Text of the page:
The 2018 Report Calcio provides some nice summary charts about European club finances, which in turn are based on the annual (ish) UEFA Club Licensing Benchmarking Reports. The data refers to the clubs in the top division of each of the UEFA member associations (just over 700). The three tables below illustrate the trends in overall revenues, costs and profits (net result) between 2006 and 2016. What is striking about the profit chart is the way in which losses increase and then decrease over the period.
There’s been a lot of talk, often encouraged by UEFA, suggesting that improving club finances are attributable to the success of Financial Fair Play (FFP) in holding back “excessive” spending by clubs. For example , this from UEFA
“UEFA has released its ninth club licensing benchmarking report on European club football – highlighting how UEFA’s Financial Fair Play regulations have created a more stable and sustainable financial position for European top-division clubs.”
Long term there may be indeed be an effect on wages if FFP is effectively enforced, as Thomas Peeters and I argued in our 2014 article. But since then there’s been some questions about willingness of UEFA to discipline the big clubs among questions about legal enforceability.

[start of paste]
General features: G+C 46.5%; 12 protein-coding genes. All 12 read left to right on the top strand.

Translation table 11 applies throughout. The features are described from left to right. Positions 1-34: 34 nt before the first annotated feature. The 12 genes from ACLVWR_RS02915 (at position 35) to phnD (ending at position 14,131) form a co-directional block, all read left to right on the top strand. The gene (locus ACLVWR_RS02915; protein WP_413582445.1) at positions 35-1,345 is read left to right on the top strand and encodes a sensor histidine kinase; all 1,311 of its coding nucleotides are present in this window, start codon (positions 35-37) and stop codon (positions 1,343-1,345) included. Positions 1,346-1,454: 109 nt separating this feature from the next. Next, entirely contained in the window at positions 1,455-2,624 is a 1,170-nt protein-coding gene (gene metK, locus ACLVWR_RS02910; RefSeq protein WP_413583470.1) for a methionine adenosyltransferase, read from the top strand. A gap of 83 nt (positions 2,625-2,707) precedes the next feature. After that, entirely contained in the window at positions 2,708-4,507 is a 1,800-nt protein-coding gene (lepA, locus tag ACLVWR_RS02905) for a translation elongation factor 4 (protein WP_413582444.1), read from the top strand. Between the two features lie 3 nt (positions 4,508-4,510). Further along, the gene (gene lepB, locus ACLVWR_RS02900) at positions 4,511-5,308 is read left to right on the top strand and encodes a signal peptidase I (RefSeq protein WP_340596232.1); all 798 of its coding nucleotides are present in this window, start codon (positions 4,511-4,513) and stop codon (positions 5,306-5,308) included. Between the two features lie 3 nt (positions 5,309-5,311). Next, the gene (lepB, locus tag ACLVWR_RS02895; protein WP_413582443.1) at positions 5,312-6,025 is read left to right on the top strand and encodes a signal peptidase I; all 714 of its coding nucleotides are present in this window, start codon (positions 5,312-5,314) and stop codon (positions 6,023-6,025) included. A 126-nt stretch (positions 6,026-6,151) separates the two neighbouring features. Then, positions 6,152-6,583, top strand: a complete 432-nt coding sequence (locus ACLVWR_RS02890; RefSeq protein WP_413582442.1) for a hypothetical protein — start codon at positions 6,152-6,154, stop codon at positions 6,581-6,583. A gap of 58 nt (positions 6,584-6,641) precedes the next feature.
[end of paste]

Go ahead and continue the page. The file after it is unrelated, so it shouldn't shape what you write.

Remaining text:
But the data here suggests a much simpler pattern. This is clearer if we convert the data into a table and compare annual growth percentages as is done in the table below.
The financial crisis of 2008 triggered the biggest recession of the global economy since the Great Depression of the 1930s. Sports in general and football in particular are often less exposed to recessions than other businesses, especially in the modern era when they tend to rely on multi-year broadcast contracts. But they are not immune.
The biggest impact of the recession would have been felt in the years immediately following 2008. The three years 2009-2011, highlighted in the table, were the three years of greatest reported losses in the period. The combined losses in these three years were greater than the combined losses in the other eight years.
Recessions create problems for businesses because revenue growth stalls while the cost base can be hard to control. Falling revenue growth could be attributed to lower attendance, ticket price reductions, reduced merchandise sales, difficulty in renewing sponsorship contracts and lower terms for broadcast rights if negotiated during the recession.
The difference between the three year recession period and the other years is summarized in the second table. It shows that between 2009 and 2011, revenue growth fell to 5.1% per year, compared to an average of 8.6% per year, while cost growth was almost identical in the two periods.
This is a very simple and intuitive story. Football experienced the recession in similar fashion to almost any other business. When not in recession revenue growth is very slightly higher than cost growth, when in a recession it is lower. Over the long term, revenues are always slightly less than costs.
There is no role for FFP in this story. Of course, that will not stop people saying that there is. But then, they probably won’t be looking too closely at the data.